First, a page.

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  1. Transcendental idealism in Wittgenstein's tractatus.Hao Tang - 2011 - Philosophical Quarterly 61 (244):598-607.
    Wittgenstein's Tractatus contains an insubstantial form of transcendental idealism. It is insubstantial because it rejects the substantial a priori. Yet despite this, the Tractatus still contains two fundamental transcendental idealist insights, (a) the identity of form between thought and reality, and (b) the transcendental unity of apperception. I argue for (a) by connecting general themes in the Tractatus and in Kant, and for (b) by giving a detailed interpretation of Tractatus 5.6ff., where Wittgenstein talks about solipsism and the metaphysical subject. (...)
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  2. A Meeting of the Conceptual and the Natural: Wittgenstein on Learning a Sensation‐Language.Hao Tang - 2014 - Philosophy and Phenomenological Research 91 (1):105-135.
    Since the rise of modern natural science there has been deep tension between the conceptual and the natural. Wittgenstein's discussion of how we learn a sensation-language contains important resources that can help us relieve this tension. The key here, I propose, is to focus our attention on animal nature, conceived as partially re-enchanted. To see how nature, so conceived, helps us relieve the tension in question, it is crucial to gain a firm and detailed appreciation of how the primitive-instinctive, a (...)
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  3. “It is not a something, but not a nothing either!”—McDowell on Wittgenstein.Hao Tang - 2014 - Synthese 191 (3):557-567.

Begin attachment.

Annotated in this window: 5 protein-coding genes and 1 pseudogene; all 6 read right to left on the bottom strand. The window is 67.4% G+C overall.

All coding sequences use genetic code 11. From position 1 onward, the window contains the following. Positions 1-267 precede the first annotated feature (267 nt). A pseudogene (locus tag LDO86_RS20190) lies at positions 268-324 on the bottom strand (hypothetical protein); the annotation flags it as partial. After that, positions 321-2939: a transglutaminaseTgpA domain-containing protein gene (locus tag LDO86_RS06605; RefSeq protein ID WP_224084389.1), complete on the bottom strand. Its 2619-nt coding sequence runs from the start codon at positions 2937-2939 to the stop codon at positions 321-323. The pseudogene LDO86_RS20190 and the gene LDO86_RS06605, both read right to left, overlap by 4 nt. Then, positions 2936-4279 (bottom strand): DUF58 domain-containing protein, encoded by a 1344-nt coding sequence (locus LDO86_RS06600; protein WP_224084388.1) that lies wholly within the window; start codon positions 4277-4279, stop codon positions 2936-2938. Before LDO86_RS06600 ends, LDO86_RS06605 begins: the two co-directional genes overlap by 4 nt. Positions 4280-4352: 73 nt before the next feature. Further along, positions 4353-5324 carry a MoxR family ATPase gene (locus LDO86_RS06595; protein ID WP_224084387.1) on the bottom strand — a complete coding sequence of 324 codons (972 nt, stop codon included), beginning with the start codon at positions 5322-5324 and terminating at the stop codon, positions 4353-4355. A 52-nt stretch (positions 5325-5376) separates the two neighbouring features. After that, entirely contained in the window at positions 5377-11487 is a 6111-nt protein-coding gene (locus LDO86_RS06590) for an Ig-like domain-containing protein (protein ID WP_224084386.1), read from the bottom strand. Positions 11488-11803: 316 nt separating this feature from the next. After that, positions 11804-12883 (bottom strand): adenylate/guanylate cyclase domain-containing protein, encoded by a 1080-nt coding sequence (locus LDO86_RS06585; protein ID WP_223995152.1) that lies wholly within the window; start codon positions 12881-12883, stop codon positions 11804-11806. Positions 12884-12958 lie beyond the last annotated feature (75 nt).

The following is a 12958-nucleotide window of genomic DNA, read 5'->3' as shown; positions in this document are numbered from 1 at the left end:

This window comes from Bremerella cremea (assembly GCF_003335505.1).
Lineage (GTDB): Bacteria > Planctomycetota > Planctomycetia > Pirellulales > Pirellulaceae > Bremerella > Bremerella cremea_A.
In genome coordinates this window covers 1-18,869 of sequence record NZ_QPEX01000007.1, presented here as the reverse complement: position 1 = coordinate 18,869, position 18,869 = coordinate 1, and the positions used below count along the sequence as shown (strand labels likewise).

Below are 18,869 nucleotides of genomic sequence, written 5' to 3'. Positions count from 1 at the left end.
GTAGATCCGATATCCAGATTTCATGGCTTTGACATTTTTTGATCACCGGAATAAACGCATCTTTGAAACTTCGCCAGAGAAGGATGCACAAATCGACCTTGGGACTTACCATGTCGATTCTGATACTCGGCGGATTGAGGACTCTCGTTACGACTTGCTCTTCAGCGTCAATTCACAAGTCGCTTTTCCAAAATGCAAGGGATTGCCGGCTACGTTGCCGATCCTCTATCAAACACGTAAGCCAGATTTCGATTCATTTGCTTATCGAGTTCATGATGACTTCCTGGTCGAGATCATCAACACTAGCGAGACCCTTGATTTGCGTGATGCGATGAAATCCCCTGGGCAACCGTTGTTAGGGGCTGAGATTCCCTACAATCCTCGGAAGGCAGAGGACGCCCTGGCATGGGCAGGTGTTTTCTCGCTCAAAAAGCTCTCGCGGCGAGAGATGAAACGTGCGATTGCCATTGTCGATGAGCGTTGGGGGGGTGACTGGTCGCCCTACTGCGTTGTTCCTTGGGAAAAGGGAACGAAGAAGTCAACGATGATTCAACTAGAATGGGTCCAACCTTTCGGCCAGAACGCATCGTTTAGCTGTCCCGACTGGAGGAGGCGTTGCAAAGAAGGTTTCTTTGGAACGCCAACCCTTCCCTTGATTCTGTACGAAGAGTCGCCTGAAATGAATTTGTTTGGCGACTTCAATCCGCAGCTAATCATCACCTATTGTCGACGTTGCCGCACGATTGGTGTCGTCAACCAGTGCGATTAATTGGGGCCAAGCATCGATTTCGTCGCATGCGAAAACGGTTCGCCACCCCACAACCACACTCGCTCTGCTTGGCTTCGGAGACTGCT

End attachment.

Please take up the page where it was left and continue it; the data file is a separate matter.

This paper corrects a mistake in John McDowell’s influential reading of Wittgenstein’s attack on the idea of private sensations. McDowell rightly identifies a primary target of Wittgenstein’s attack to be the Myth of the Given. But he also suggests that Wittgenstein, in the ferocity of his battles with this myth, sometimes goes into overkill, which manifests itself in seemingly behavioristic denials about sensations. But this criticism of Wittgenstein is a mistake. The mistake is made over two important but notoriously difficult (...)
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  4. Wittgenstein and the Dualism of the Inner and the Outer.Hao Tang - 2014 - Synthese 191 (14):3173-3194.
    A dualism characteristic of modern philosophy is the conception of the inner and the outer as two independently intelligible domains. Wittgenstein’s attack on this dualism contains deep insights. The main insight (excavated from §304 and §293 of the Philosophical Investigations) is this: our sensory consciousness is deeply shaped by language and this shaping plays a fundamental role in the etiology of the dualism. I locate this role in the learning of a sensation-language (as described in §244), by showing that this (...)
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  5. Bodily Self-Knowledge as a Special Form of Perception.Hao Tang - 2022 - Disputatio 11 (20).
    We enjoy immediate knowledge of our own limbs and bodies. I argue that this knowledge, which is also called proprioception, is a special form of perception, special in that it is, unlike perception by the external senses, at the same time also a form of genuine self-knowledge. The argument has two parts. Negatively, I argue against the view, held by G. E. M. Anscombe and strengthened by John McDowell, that this knowledge, bodily self-knowledge, is non-perceptual. This involves, inter alia, rescuing (...)
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    Wittgenstein's Tractatus at 100.Martin Stokhof & Hao Tang (eds.) - 2023 - Springer Verlag.
    The 100th anniversary of the first publication of Wittgenstein’s Tractatus is celebrated by a collection of original papers by well-known experts on various aspects of one of the greatest works of philosophy in the twentieth century.
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